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Saturday, February 28, 2009

Murder accused suspected ex of abusing daughter

2-27-2009 New Zealand:

The woman accused of the body-on-the-bonnet murder decided to kill her ex-partner because she suspected him of molesting their little daughter, a Crown lawyer told the High Court in New Plymouth yesterday.

Cindy Fairburn, 38, is alleged to have deliberately driven into the path of an oncoming car as Darin Paul Maxwell, 42, clung on to the bonnet.

The story of the 13km wild, crazy ride on State Highway 3 on August 6, 2007 unfolded in the High Court in New Plymouth yesterday.

The impact with the Isuzu was so severe, Mr Maxwell was flung from the bonnet and through the windscreen of the Isuzu.

His extensive injuries included bleeding lungs, a foot almost amputated, fractured legs and a deep cut on his shoulder.

Mr Maxwell died in the ambulance on the way to Taranaki Base Hospital.

The Isuzu's driver also suffered life-threatening injuries but survived after weeks in hospital.

Fairburn herself was knocked unconscious and critically injured, spending 15 weeks in hospital.

An infection resulted in a return to hospital where a leg was amputated.

Fairburn, who quietly wept as the jury trial started yesterday, has denied murdering her former partner and dangerous driving injuring the Isuzu driver, whose name is suppressed.

Fairburn's lawyers argue that her actions on the night were solely those of a woman defending herself from Mr Maxwell.

In opening, Crown prosecutor Cherie Clarke said Fairburn had been angry and upset since the Saturday before the fatal impact.

In response to her child's unusual cry after she was put to bed, Fairburn had gone in to her baby's room to find her tucked up in her cot, but without nappies and her nappy and pants neatly folded at the end of the cot.

In her mind, he had sexually abused their two-year-old daughter, Miss Clarke said.

The accused told others she wanted to either poison him or use a stun gun.

She reported the incident to police, taking them a cot sheet, hairs she said were pubic hairs she had found on the floor next to the cot and the underblanket so they could use them as evidence.

When told by police that Mr Maxwell would not be arrested immediately, she was angered, saying he should not be allowed to get away with it.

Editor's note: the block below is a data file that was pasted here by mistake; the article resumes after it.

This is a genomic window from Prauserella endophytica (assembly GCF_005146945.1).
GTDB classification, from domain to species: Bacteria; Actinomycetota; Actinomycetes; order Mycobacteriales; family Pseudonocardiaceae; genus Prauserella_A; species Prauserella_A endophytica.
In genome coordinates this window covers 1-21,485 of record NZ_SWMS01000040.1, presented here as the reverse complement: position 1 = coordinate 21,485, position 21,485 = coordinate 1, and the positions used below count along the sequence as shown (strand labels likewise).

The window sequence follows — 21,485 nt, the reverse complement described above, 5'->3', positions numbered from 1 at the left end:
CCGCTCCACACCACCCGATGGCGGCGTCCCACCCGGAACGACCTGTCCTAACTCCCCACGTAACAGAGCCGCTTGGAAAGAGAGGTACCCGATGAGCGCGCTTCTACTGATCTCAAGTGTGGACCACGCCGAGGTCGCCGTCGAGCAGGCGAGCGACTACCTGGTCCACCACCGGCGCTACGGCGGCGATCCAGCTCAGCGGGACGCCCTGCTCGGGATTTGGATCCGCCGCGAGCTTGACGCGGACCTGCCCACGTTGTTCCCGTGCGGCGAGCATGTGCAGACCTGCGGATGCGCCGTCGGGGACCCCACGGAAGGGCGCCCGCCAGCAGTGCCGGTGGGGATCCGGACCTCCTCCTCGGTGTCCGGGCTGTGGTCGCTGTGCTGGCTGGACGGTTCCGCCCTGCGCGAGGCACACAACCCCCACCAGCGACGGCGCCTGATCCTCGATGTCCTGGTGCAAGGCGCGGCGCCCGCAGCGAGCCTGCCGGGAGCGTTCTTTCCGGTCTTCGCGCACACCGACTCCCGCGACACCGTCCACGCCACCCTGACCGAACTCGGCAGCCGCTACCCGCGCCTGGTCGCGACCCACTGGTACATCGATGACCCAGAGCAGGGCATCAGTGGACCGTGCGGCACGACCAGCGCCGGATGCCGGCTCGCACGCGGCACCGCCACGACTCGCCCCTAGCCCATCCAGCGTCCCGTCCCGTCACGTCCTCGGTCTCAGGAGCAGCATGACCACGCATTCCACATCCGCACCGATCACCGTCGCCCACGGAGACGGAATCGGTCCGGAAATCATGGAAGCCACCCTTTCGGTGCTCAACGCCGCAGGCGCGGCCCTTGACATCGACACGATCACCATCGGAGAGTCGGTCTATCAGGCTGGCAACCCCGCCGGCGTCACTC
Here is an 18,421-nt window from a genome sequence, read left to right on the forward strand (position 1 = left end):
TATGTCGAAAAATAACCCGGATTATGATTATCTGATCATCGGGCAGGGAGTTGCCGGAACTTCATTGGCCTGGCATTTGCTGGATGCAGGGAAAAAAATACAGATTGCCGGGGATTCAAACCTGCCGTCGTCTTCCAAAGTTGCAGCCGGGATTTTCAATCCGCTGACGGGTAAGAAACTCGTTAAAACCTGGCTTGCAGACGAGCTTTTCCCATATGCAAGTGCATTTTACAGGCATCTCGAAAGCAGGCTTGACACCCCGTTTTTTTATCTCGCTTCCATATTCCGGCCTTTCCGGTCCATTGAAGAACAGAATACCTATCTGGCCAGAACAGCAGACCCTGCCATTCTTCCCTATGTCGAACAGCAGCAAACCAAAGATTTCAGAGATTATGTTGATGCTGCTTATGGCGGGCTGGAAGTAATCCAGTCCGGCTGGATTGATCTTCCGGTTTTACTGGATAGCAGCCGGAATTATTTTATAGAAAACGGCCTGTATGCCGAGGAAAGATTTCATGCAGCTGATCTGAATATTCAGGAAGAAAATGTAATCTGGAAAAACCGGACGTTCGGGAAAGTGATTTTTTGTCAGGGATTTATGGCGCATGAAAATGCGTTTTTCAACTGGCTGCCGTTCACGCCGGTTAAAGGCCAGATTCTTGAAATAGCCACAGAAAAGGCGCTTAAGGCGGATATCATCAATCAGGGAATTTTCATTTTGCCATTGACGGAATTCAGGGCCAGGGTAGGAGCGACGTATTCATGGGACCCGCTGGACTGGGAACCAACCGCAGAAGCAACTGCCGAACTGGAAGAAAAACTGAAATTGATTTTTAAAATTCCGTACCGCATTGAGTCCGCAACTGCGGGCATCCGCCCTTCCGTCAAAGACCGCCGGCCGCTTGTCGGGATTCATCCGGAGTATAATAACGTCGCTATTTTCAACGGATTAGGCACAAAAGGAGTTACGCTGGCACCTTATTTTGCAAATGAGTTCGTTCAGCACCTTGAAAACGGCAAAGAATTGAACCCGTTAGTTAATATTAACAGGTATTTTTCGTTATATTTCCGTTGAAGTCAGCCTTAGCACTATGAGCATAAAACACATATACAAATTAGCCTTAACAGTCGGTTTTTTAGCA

The accused had told a friend that if police were not going to do anything, she would.

On the Monday, the baby was examined by a paediatrician who found no evidence of a sexual assault and ESR tests weeks later found no evidence of semen on the baby's bedding, Miss Clarke said.

That night, she encountered Mr Maxwell at the Heritage Bar in Inglewood.

She had left the bar and he had somehow ended up on the bonnet of her car, Miss Clarke said.

Other drivers on the road that night described how Mr Maxwell was slipping and sliding across the bonnet as she veered across the white line on the main road in Inglewood, cars on the opposite side having to steer hard left to avoid her.

She then drove at speeds up to 120kmh on the open road with Mr Maxwell still clinging to the bonnet, Ms Clarke said.

At 9.53pm, nearly at the Mangorei Rd intersection, she suddenly and violently swerved her car directly into the path of the Isuzu which was travelling towards Inglewood, Miss Clarke said.

At the time, the accused's car was estimated to be travelling between 83 and 133kmh.

Weeks later, Fairburn told police that she had got a fright when he jumped on the bonnet outside the hotel yelling and screaming.

She had not wanted to stop the car in case he jumped into the car.

She said she had no memory of the collision.

The couple's history included a charge of Mr Maxwell threatening to kill her and the toddler in 2006.

But she withdrew her allegations saying she was concerned about his suicidal tendencies and she was charged with making a false statement.

Mr Maxwell had been convicted of assaults against two other women in 2002.

Defence lawyer Pamela Jensen said self-defence would be argued.

The accused did not murder Mr Maxwell nor did she intend to injure the Isuzu driver.

When she drove her car that night, the sole purpose was to defend herself against the actions of Mr Maxwell, Ms Jensen said. ..News Source.. by LYN HUMPHREYS

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